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Friday, September 22, 2017

Hot Take: Here's My One Issue With STRONGER



Some of you may already know what I am going to say here. But I am going to back into it anyway. STRONGER, the new Boston Marathon bombing movie starring Jake Gyllenhaal and Tatiana Maslany (from the dearly departed and sorely missed Orphan Black) is by most definitions a solid movie. The acting is good, with appropriately crushing performances by Maslany and a wheelchair-bound Gyllenhaal. The true story is as effective as you expect it to be, that of bomb victim Jeff Bauman (Gyllenhaal) as he fights to regain hope after losing both his legs in the blast. Maslany plays Erin, his former ex-girlfriend whose love for him is rekindled as Jeff is forced to reevaluate his priorities and his own self-compassion. It's inspiring, exactly the kind of story that Hollywood loves.

Another thing Hollywood loves, though? Stories about Boston through the eyes of a white man. I mean, we couldn't even get a white woman victim? I saw countless women impacted by what happened. None of them wrote books like Bauman's? Also, of alllll the people of color who actually have won so many of these marathons, none of their stories are worth telling? I'm just over Hollywood whitewashing the city (my native town) and portraying it as though no one else but white men live there and only their stories matter. It further perpetuates what has become a pervasive narrative of racism tied to the city (marginally portrayed in these white movies, still with no people of color).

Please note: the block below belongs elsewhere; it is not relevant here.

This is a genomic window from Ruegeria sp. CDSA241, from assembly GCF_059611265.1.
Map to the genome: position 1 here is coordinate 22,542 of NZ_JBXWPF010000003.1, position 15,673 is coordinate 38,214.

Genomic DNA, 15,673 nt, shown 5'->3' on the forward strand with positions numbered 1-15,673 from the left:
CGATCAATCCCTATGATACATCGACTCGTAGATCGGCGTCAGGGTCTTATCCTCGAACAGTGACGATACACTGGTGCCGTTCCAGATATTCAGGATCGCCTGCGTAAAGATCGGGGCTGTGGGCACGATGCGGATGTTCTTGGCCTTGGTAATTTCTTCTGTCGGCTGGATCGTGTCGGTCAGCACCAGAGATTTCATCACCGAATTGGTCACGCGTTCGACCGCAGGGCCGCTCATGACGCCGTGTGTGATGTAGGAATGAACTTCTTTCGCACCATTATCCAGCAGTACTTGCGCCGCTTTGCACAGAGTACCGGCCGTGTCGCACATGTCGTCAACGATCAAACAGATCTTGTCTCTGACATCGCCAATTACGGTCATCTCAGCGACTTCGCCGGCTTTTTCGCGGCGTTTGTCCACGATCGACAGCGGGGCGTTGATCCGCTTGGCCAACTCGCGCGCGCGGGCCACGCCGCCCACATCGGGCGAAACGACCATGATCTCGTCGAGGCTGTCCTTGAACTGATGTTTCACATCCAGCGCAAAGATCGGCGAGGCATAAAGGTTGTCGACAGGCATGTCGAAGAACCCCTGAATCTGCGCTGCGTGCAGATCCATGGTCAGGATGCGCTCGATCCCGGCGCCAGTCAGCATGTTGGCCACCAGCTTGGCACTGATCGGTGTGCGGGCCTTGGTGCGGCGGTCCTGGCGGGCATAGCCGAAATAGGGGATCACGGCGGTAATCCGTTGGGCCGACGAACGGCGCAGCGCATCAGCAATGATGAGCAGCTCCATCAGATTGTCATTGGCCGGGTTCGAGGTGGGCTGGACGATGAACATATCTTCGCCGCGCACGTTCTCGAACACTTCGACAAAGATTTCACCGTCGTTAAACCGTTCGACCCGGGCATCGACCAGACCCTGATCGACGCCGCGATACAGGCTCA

I know this a Hollywood issue, what with its infatuation with white male stories and all. But it seems particularly centered in this location. Of course, it doesn't help that Matt Damon, Mark Wahlberg and Ben Affleck have become power players in the industry, and they seem to all be determined to portray Boston in this homogeneous way. It's cool that they're putting Boston on the Hollywood map, in their own right, but what they need to do is hire women and people of color as writers. They are in desperate need of perspective.

STRONGER, directed by a white guy (David Gordon Green) and written by a white guy (John Pollono), is a safe, expected film featuring two strong talents (along with Miranda Richardson, who is aces as Jeff's mom), and does a good job at highlighting Boston patriotism. But impress me it has not.

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